Patients are often much less concerned about the surgery itself than most dentists realise. It is the first impression on entering the reception that will make a patient feel comfortable or not; either instinctively feeling they are in the right place or completely put off. Is your reception clean, uncluttered and stylish, is it welcoming, calm and inviting? Again, here is an opportunity to display your logo, perhaps on the front of the desk or the wall behind? If you are refurbishing the practice interior, do ensure your architect/interior designer has the full brand specification so that walls, floors, internal signs, fixtures and furnishings are all coordinated in your brand colour scheme.

4. Stationery

All stationery should be beautifully designed and coordinated. This really is a no brainer as any printed item, be it handed out, posted or displayed in any way, must be ‘on brand’. Quality counts and paper should never feel cheap, print should be sharp and everything should match.

5. Welcome pack

Every new patient enquiry is an opportunity to promote the practice—an invitation to send a tastefully designed welcome pack that looks and feels better than anything they have received from another practice. Excellent presentation is paramount and the content must be clear and professional. A welcome pack is more than just an information leaflet and should be uniquely designed to suit each individual practice. The size and format will vary but it will generally comprise an outer wallet, introductory letter and a practice brochure introducing the team, practice philosophy, treatment options, map, opening hours and fee guide. Not only will a bespoke, beautifully branded pack containing information specific to your practice look far more professional than a bundle of generic supplier leaflets gathered in haste, it also will also save time – being ready to hand out or post without delay.

6. Website

When did you last look at your website? Are there areas that need attention? Is the content up to date? Is it easy to navigate and is your brand image clear? Take some time to check out the websites of your local competitors and consider who you would choose if doing a quick browse. Your web designer should be happy to offer a complimentary appraisal and you can show the list of your own observations. The idea is to have a beautifully harmonised, fully optimised website, not simply a template solution with your logo plonked at the top. Your website should reflect the style content of your welcome pack, thus presenting a corresponding message.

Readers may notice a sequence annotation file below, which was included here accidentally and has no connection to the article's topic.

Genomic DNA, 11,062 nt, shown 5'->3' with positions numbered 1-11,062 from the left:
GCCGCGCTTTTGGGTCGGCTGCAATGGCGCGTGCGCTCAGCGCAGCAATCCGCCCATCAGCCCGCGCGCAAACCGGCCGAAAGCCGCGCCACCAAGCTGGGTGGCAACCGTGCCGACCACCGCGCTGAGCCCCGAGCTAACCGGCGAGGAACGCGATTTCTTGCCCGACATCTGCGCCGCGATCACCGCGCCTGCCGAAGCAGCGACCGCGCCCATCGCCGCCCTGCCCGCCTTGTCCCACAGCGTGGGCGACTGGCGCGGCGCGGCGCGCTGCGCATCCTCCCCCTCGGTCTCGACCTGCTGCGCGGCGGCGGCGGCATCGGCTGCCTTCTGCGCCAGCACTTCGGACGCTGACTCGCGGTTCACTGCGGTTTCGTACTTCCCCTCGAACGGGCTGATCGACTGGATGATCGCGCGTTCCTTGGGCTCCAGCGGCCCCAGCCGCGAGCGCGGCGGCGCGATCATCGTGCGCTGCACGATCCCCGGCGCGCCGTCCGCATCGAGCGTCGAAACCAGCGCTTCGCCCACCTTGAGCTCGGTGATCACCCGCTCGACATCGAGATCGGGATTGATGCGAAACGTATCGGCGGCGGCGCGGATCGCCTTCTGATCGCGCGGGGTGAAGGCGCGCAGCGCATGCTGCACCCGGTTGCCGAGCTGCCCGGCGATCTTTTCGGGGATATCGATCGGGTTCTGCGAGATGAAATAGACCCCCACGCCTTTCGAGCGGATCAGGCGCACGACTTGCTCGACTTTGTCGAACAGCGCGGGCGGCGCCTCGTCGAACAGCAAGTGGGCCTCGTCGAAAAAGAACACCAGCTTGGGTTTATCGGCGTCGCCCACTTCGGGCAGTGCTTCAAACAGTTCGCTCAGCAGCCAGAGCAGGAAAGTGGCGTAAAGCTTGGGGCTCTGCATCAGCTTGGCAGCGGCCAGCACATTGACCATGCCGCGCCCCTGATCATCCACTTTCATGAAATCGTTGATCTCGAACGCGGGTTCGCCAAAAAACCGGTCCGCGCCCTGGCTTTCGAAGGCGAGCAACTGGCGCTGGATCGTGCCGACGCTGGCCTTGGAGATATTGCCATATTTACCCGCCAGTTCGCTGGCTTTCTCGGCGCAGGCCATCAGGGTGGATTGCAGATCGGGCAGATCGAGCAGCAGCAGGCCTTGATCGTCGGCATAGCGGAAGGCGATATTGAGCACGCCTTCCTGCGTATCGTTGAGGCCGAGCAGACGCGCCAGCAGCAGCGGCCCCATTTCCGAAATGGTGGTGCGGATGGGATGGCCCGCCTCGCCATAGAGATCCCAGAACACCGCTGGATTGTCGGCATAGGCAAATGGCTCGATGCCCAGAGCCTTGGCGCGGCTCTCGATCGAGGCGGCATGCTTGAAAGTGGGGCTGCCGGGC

7. Social media

Whatever social media channels you choose to utilise to promote your practice, the opportunity to reinforce your brand is right there at your fingertips. Simply upload your logo as the profile picture across all platforms so you are instantly identifiable. This is free advertising after all.

8. Advertising

Not all practices place advertisements, but if you do, make sure that whoever designs your ads has a high resolution file of your logo and supplementary brand guidelines to follow, so that fonts and colours are consistent across all publications.

9. Uniforms/badges/carrier bags

Although not essential, adding your brand image to uniforms, badges and carrier bags will certainly make for a coordinated and professional appearance. Team members, too, will likely be more motivated if they feel they are part of a cohesive and progressive practice.

Action plan

Having read through this checklist, you may already have identified a few areas requiring attention. Now it’s time to plan a day to scrutinise everything in detail and perhaps invite the team to assist, the more eyes the better. From there, with your checklist to hand, set a realistic schedule in which to make all improvements necessary. It may take time to execute everything but, rest assured, the resulting newfound pride in your practice will certainly repay the time and investment.

Cathy Johnson

Cathy Johnson

Author at Private Dentistry

Cathy Johnson specialises in branding for dental practices. Her success is built on more than 25 years' experience as a graphic designer combined with in-depth understanding of the needs of the dental profession. She and her team are based in London and work with practices across the UK and internationally. Working with single practitioners through to large dental groups, all services are tailor-made to suit each individual practice. Telephone: 020 7289 1215 email: website: